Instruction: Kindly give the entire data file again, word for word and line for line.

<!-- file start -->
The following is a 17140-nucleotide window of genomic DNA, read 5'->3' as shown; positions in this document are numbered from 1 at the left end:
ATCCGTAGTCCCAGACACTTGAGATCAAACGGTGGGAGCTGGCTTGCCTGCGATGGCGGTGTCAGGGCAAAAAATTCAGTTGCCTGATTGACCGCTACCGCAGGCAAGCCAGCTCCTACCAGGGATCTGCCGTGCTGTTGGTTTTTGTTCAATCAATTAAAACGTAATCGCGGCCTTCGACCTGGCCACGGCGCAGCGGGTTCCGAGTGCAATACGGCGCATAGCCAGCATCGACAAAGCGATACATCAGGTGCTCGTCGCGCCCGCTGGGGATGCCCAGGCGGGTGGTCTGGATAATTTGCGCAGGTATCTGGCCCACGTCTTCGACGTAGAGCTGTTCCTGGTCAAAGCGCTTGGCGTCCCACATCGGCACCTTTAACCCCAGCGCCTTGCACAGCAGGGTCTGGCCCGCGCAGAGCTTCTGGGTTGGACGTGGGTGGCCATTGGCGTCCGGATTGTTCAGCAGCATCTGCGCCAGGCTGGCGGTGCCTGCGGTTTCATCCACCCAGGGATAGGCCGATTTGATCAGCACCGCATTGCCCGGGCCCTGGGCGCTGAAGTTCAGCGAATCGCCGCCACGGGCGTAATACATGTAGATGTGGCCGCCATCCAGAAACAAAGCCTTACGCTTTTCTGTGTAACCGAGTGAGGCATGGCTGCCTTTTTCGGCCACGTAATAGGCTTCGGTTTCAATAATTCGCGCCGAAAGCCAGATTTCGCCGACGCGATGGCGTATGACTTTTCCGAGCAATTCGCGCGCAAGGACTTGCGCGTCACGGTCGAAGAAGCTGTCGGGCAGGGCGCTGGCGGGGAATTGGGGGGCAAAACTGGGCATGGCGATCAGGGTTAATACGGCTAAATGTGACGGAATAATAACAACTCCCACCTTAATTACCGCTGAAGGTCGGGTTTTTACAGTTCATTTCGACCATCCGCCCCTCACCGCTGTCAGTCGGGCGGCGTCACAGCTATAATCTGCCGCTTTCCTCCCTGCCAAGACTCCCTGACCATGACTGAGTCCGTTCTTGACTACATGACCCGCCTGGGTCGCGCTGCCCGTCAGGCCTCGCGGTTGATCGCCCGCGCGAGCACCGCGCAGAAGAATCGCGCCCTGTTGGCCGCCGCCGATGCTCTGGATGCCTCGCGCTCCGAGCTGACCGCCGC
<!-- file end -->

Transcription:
The following is a 17140-nucleotide window of genomic DNA, read 5'->3' as shown; positions in this document are numbered from 1 at the left end:
ATCCGTAGTCCCAGACACTTGAGATCAAACGGTGGGAGCTGGCTTGCCTGCGATGGCGGTGTCAGGGCAAAAAATTCAGTTGCCTGATTGACCGCTACCGCAGGCAAGCCAGCTCCTACCAGGGATCTGCCGTGCTGTTGGTTTTTGTTCAATCAATTAAAACGTAATCGCGGCCTTCGACCTGGCCACGGCGCAGCGGGTTCCGAGTGCAATACGGCGCATAGCCAGCATCGACAAAGCGATACATCAGGTGCTCGTCGCGCCCGCTGGGGATGCCCAGGCGGGTGGTCTGGATAATTTGCGCAGGTATCTGGCCCACGTCTTCGACGTAGAGCTGTTCCTGGTCAAAGCGCTTGGCGTCCCACATCGGCACCTTTAACCCCAGCGCCTTGCACAGCAGGGTCTGGCCCGCGCAGAGCTTCTGGGTTGGACGTGGGTGGCCATTGGCGTCCGGATTGTTCAGCAGCATCTGCGCCAGGCTGGCGGTGCCTGCGGTTTCATCCACCCAGGGATAGGCCGATTTGATCAGCACCGCATTGCCCGGGCCCTGGGCGCTGAAGTTCAGCGAATCGCCGCCACGGGCGTAATACATGTAGATGTGGCCGCCATCCAGAAACAAAGCCTTACGCTTTTCTGTGTAACCGAGTGAGGCATGGCTGCCTTTTTCGGCCACGTAATAGGCTTCGGTTTCAATAATTCGCGCCGAAAGCCAGATTTCGCCGACGCGATGGCGTATGACTTTTCCGAGCAATTCGCGCGCAAGGACTTGCGCGTCACGGTCGAAGAAGCTGTCGGGCAGGGCGCTGGCGGGGAATTGGGGGGCAAAACTGGGCATGGCGATCAGGGTTAATACGGCTAAATGTGACGGAATAATAACAACTCCCACCTTAATTACCGCTGAAGGTCGGGTTTTTACAGTTCATTTCGACCATCCGCCCCTCACCGCTGTCAGTCGGGCGGCGTCACAGCTATAATCTGCCGCTTTCCTCCCTGCCAAGACTCCCTGACCATGACTGAGTCCGTTCTTGACTACATGACCCGCCTGGGTCGCGCTGCCCGTCAGGCCTCGCGGTTGATCGCCCGCGCGAGCACCGCGCAGAAGAATCGCGCCCTGTTGGCCGCCGCCGATGCTCTGGATGCCTCGCGCTCCGAGCTGACCGCCGC